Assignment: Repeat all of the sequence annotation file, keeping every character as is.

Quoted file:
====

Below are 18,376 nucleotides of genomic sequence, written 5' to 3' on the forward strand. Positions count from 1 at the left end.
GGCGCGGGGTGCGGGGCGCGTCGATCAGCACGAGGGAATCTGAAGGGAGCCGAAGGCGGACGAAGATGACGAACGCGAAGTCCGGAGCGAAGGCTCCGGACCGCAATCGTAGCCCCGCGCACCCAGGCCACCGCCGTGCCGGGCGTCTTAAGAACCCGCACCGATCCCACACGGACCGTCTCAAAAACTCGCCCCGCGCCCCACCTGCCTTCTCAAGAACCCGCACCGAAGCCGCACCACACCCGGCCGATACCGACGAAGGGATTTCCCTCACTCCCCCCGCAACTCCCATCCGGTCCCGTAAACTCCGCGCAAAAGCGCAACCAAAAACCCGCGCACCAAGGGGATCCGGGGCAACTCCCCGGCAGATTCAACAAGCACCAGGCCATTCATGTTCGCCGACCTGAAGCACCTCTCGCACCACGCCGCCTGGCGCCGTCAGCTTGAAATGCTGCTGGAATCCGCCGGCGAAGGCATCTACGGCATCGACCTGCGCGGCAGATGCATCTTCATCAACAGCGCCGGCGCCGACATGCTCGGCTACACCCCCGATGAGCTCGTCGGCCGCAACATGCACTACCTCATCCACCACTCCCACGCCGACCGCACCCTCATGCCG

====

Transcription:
Below are 18,376 nucleotides of genomic sequence, written 5' to 3' on the forward strand. Positions count from 1 at the left end.
GGCGCGGGGTGCGGGGCGCGTCGATCAGCACGAGGGAATCTGAAGGGAGCCGAAGGCGGACGAAGATGACGAACGCGAAGTCCGGAGCGAAGGCTCCGGACCGCAATCGTAGCCCCGCGCACCCAGGCCACCGCCGTGCCGGGCGTCTTAAGAACCCGCACCGATCCCACACGGACCGTCTCAAAAACTCGCCCCGCGCCCCACCTGCCTTCTCAAGAACCCGCACCGAAGCCGCACCACACCCGGCCGATACCGACGAAGGGATTTCCCTCACTCCCCCCGCAACTCCCATCCGGTCCCGTAAACTCCGCGCAAAAGCGCAACCAAAAACCCGCGCACCAAGGGGATCCGGGGCAACTCCCCGGCAGATTCAACAAGCACCAGGCCATTCATGTTCGCCGACCTGAAGCACCTCTCGCACCACGCCGCCTGGCGCCGTCAGCTTGAAATGCTGCTGGAATCCGCCGGCGAAGGCATCTACGGCATCGACCTGCGCGGCAGATGCATCTTCATCAACAGCGCCGGCGCCGACATGCTCGGCTACACCCCCGATGAGCTCGTCGGCCGCAACATGCACTACCTCATCCACCACTCCCACGCCGACCGCACCCTCATGCCG